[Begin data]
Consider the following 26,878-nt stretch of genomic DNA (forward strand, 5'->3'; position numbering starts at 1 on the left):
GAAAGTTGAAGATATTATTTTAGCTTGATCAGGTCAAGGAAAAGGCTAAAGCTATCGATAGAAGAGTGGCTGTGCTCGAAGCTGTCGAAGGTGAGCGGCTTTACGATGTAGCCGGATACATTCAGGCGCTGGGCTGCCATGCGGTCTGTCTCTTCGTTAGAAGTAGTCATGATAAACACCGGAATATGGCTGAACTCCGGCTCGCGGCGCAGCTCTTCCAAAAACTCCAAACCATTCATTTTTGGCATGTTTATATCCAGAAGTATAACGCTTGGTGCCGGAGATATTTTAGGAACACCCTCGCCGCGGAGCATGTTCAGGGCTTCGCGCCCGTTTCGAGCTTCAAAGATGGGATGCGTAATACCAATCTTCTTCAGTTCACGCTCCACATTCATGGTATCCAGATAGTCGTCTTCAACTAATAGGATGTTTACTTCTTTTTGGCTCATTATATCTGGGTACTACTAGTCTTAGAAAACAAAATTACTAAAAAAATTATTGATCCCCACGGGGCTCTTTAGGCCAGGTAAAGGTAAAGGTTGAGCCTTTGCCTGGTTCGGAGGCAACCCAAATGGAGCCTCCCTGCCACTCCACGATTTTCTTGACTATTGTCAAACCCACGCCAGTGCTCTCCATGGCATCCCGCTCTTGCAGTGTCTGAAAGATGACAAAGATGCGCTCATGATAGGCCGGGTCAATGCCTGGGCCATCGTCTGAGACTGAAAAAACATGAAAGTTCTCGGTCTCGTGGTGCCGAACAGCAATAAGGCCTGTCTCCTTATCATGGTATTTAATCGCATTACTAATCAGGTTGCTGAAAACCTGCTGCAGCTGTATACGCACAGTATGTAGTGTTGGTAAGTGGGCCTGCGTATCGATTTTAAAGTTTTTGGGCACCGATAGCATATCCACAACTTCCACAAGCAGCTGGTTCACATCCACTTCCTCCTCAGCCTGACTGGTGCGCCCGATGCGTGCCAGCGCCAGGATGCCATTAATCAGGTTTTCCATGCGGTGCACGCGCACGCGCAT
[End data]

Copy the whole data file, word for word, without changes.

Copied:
Consider the following 26,878-nt stretch of genomic DNA (forward strand, 5'->3'; position numbering starts at 1 on the left):
GAAAGTTGAAGATATTATTTTAGCTTGATCAGGTCAAGGAAAAGGCTAAAGCTATCGATAGAAGAGTGGCTGTGCTCGAAGCTGTCGAAGGTGAGCGGCTTTACGATGTAGCCGGATACATTCAGGCGCTGGGCTGCCATGCGGTCTGTCTCTTCGTTAGAAGTAGTCATGATAAACACCGGAATATGGCTGAACTCCGGCTCGCGGCGCAGCTCTTCCAAAAACTCCAAACCATTCATTTTTGGCATGTTTATATCCAGAAGTATAACGCTTGGTGCCGGAGATATTTTAGGAACACCCTCGCCGCGGAGCATGTTCAGGGCTTCGCGCCCGTTTCGAGCTTCAAAGATGGGATGCGTAATACCAATCTTCTTCAGTTCACGCTCCACATTCATGGTATCCAGATAGTCGTCTTCAACTAATAGGATGTTTACTTCTTTTTGGCTCATTATATCTGGGTACTACTAGTCTTAGAAAACAAAATTACTAAAAAAATTATTGATCCCCACGGGGCTCTTTAGGCCAGGTAAAGGTAAAGGTTGAGCCTTTGCCTGGTTCGGAGGCAACCCAAATGGAGCCTCCCTGCCACTCCACGATTTTCTTGACTATTGTCAAACCCACGCCAGTGCTCTCCATGGCATCCCGCTCTTGCAGTGTCTGAAAGATGACAAAGATGCGCTCATGATAGGCCGGGTCAATGCCTGGGCCATCGTCTGAGACTGAAAAAACATGAAAGTTCTCGGTCTCGTGGTGCCGAACAGCAATAAGGCCTGTCTCCTTATCATGGTATTTAATCGCATTACTAATCAGGTTGCTGAAAACCTGCTGCAGCTGTATACGCACAGTATGTAGTGTTGGTAAGTGGGCCTGCGTATCGATTTTAAAGTTTTTGGGCACCGATAGCATATCCACAACTTCCACAAGCAGCTGGTTCACATCCACTTCCTCCTCAGCCTGACTGGTGCGCCCGATGCGTGCCAGCGCCAGGATGCCATTAATCAGGTTTTCCATGCGGTGCACGCGCACGCGCAT